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Monday, July 16, 2012

Canada: Equipment Backing Accident Kills Young Firefighter

 Canadian Firefighter Thierry Godfrind killed in the Line of Duty July 13th was struck and run over by his own backing apparatus.

WHAT:  While Responding to the call crew accidentally drove past the incident address and  Firefighter Godfrind behind the driver got out to back up the rig. 
 The driver and officer were aware of that. 
 While backing up, the firefighter was struck by the apparatus, fell and was dragged under and killed. 
 It appears the driver was unable to see the firefighter who was backing him up but kept going instead of stopping resulting in the horrific death of Firefighter Thierry Godfrind. 

WHEN: Sunday, July 15, 2012 Firefighter Thierry Godfrind was part of a team responding to the call along with apparatus from two other stations. Initial reports are that his company was responding to food on the stove with the occupant locked out.

WHO: 38-year-old Firefighter Thierry Godfrind was killed responding to a call in which a man had locked himself out of his home with a pot being heated on a stove., Two other firefighters on the scene were brought to the hospital to be treated for shock, the newspaper reported and all firefighters on the scene have been offered psychological support. Firefighter Godfrind had been with the Montreal department since March 2010, according to the newspaper.

WHERE: The incident occurred in Montreal, Canada - Ville St. Laurent. 

The incident is under investigation by the fire department, the Montreal police and the Commission de la Santé et de la Sécurité du travail, the province’s workplace safety board, according to the newspaper. At this time it is confirmed that this was a apparatus backing incident.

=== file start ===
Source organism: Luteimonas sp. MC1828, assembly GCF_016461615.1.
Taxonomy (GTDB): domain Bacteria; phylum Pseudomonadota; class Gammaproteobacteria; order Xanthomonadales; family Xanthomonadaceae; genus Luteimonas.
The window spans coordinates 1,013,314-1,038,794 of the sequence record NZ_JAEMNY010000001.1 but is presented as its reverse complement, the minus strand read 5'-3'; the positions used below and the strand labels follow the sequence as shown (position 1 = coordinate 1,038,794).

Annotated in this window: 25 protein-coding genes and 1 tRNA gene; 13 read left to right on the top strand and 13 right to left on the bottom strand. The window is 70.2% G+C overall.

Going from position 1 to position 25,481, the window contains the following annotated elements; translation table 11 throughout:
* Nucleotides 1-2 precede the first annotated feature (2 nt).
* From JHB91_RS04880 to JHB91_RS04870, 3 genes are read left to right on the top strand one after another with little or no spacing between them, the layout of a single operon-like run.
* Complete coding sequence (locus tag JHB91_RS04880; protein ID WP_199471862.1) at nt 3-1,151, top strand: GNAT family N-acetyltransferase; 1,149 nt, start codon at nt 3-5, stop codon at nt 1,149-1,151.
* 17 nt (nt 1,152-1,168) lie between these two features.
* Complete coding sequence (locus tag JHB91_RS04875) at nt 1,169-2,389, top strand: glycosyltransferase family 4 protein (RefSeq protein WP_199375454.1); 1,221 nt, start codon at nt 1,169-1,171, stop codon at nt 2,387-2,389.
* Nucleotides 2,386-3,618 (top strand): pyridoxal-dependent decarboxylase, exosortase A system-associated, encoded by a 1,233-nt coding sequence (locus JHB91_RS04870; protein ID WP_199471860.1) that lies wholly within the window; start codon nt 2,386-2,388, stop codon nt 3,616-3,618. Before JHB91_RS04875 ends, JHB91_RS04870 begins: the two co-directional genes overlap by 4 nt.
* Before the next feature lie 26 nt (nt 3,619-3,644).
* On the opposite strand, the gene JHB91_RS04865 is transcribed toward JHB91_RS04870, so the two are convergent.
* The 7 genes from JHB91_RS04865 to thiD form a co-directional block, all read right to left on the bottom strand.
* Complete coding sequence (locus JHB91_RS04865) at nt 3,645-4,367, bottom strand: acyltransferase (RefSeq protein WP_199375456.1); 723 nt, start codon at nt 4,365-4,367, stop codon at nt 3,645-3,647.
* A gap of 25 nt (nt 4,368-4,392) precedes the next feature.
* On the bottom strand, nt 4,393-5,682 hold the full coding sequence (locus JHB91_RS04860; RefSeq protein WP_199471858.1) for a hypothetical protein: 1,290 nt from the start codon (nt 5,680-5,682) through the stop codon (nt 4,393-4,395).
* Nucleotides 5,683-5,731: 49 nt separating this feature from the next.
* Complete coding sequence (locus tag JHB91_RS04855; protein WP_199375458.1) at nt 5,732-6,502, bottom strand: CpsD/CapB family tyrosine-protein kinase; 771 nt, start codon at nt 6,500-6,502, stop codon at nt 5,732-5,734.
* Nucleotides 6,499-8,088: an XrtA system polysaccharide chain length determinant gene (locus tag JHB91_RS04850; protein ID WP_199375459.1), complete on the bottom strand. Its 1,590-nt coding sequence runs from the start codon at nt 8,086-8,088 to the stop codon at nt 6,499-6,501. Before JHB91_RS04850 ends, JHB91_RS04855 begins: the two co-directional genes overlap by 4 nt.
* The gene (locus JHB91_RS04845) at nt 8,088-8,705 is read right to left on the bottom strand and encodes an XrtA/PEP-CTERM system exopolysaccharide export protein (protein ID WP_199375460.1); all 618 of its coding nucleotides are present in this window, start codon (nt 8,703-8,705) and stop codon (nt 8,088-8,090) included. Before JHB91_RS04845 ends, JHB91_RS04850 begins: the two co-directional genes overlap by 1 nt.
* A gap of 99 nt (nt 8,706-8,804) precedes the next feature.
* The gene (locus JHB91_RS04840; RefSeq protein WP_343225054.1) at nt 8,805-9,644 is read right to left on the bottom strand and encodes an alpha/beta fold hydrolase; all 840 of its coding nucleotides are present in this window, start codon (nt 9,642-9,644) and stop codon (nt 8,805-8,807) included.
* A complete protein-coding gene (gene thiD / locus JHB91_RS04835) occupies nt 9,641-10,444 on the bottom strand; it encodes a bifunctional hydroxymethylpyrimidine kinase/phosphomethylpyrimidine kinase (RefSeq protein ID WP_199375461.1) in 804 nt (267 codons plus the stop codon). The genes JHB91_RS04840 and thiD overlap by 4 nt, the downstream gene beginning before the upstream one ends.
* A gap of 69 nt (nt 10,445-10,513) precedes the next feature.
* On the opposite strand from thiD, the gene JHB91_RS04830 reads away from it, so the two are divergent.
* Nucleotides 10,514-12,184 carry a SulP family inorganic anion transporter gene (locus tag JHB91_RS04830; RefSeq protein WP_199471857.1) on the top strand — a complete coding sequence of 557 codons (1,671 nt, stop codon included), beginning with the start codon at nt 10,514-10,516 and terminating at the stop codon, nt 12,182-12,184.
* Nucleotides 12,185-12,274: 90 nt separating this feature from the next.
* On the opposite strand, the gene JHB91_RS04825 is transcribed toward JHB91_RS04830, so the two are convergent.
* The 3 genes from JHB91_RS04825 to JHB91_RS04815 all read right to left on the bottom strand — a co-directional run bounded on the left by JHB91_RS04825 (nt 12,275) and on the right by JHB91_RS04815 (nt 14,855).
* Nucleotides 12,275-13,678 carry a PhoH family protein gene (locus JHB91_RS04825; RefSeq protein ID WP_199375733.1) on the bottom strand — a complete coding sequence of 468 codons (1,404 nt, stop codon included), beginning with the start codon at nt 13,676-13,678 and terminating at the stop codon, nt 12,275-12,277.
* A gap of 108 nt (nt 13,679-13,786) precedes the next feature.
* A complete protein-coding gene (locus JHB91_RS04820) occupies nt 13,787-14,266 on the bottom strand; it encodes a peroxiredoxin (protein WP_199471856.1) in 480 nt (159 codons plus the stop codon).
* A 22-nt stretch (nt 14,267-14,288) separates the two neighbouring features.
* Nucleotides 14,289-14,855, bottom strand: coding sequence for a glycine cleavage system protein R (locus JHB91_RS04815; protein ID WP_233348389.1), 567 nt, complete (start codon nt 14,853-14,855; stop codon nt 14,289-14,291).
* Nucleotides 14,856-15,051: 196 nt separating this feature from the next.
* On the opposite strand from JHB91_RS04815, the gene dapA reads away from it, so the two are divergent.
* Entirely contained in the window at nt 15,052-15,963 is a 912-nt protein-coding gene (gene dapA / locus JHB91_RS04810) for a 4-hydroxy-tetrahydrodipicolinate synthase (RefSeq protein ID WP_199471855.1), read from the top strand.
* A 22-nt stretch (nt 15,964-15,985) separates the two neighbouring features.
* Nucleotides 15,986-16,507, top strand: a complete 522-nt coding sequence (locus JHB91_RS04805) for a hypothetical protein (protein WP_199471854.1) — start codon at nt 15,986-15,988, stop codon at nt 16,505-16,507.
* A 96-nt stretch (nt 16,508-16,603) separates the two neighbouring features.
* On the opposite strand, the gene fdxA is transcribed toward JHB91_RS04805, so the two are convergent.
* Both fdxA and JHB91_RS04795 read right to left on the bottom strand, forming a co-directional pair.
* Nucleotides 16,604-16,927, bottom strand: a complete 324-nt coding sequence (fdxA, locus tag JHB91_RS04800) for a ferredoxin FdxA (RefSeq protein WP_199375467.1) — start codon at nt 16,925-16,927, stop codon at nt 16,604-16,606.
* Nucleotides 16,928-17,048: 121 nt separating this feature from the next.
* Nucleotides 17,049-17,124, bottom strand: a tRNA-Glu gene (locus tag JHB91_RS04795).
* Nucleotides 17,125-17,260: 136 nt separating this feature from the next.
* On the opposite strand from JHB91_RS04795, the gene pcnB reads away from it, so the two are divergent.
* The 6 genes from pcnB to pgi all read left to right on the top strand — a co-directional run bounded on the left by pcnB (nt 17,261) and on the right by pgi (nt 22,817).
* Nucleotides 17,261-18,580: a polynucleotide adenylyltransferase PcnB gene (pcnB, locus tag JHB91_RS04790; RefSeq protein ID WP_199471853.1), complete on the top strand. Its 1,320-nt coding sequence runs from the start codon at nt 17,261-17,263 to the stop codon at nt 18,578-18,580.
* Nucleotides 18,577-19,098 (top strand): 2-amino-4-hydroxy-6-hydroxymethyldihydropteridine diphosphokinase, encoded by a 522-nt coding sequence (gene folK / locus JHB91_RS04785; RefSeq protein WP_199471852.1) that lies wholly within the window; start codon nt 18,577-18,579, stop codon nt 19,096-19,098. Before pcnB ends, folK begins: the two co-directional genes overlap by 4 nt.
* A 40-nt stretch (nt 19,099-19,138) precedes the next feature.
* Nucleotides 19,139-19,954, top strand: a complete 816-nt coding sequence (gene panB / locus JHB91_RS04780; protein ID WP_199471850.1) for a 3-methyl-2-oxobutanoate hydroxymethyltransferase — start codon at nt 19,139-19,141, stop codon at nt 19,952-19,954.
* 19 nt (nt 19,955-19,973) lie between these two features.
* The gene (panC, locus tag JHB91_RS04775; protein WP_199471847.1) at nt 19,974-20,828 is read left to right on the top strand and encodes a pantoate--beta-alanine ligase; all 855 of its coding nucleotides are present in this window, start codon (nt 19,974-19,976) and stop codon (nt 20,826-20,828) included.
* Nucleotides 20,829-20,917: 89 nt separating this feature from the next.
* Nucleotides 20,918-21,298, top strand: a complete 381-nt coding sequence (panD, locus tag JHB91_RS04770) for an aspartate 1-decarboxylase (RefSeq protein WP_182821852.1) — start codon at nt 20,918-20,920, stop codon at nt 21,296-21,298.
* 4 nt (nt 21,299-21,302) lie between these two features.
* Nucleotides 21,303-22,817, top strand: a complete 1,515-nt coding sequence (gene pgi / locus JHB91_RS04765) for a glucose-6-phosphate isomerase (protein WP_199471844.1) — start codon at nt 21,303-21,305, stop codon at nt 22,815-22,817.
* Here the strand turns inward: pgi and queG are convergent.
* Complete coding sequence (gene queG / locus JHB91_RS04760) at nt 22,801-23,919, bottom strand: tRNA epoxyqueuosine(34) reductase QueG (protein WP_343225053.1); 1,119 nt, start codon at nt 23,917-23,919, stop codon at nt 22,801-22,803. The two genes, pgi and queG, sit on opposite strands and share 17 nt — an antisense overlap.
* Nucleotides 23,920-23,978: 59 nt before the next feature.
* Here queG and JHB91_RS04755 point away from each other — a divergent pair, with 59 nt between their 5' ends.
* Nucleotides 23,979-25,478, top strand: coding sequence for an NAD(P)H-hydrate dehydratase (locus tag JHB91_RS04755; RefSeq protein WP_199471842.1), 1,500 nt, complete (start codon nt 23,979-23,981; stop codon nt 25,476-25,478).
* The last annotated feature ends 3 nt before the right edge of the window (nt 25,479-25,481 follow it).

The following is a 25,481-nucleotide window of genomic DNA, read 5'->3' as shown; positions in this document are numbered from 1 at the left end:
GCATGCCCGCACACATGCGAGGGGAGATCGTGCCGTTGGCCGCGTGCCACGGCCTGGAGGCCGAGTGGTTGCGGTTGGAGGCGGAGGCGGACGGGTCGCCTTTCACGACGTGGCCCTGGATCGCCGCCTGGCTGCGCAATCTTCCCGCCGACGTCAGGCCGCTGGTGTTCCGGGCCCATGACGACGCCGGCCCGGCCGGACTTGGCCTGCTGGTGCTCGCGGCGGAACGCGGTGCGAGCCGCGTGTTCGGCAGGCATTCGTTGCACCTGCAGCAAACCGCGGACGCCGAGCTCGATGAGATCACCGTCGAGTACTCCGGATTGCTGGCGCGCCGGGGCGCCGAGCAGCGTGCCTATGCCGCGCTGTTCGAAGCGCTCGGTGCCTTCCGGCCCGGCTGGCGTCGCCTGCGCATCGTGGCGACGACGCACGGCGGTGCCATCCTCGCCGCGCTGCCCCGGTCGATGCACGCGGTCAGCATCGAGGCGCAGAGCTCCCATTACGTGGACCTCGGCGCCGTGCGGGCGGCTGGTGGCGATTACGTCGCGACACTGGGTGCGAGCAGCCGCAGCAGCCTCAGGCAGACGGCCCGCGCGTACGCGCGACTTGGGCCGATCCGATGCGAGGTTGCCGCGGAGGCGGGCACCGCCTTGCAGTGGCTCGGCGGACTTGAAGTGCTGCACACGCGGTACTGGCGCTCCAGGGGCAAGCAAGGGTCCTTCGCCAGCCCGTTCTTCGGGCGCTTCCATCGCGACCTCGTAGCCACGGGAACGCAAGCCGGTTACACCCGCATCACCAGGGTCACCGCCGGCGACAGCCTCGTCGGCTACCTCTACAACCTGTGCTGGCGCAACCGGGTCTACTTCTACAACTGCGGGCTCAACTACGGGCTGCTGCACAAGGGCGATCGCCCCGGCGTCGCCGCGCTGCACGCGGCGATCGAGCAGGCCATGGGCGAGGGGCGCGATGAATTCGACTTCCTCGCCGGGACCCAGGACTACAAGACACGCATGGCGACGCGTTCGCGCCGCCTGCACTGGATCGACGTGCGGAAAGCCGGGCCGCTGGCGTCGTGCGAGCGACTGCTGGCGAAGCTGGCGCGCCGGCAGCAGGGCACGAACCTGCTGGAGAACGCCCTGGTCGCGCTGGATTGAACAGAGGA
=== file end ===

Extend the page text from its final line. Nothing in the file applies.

LESSON LEARNED: First Rule of Apparatus Backing Safety - If the driver loses sight of the spotter(s) at any time, the driver shall immediately stop the vehicle.
  • Before backing a fire department vehicle, the driver shall ensure that the intended path is clear of hazards or obstructions. 
  • One or more spotters shall be employed as guides in all situations where the driver does not have a clear vision of the path of travel.
  • Two spotters should be assigned when backing large or heavy apparatus–one covering each side of the vehicle. When available, a third spotter can be used to monitor traffic or, especially in the case of aerial apparatus, watch the front of the vehicle for overhead obstructions.
  • A spotter is responsible for guiding the driver and ensuring that any potential hazards are avoided.
  • Standard signals shall be used to communicate with the driver during the backing maneuver; hand signals or voice signals transmitted over a portable radio can be employed for this purpose
  • The spotter shall direct the driver to STOP at any time the backing maneuver cannot be completed safely. 
  • The spotter(s) shall be on the ground, to the rear of the vehicle, and shall remain visible to the driver at all times. If the driver loses sight of the spotter(s) at any time, the driver shall immediately stop the vehicle.
 Portable radios or tethered vehicle-mounted intercom systems are recommended for spotters’ safety. In no case are cameras or safety devices a substitute for a spotter. (NFPA 1500 requires at least one spotter to have contact with the driver.)

California Fire News 2012 

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****REMINDER**** Every fire has the ability to be catastrophic. The wildland fire management environment has profoundly changed. Growing numbers of communities, across the nation, are experiencing longer fire seasons; more frequent, bigger, and more severe, fires are a real threat. Be careful with all campfires and equipment.
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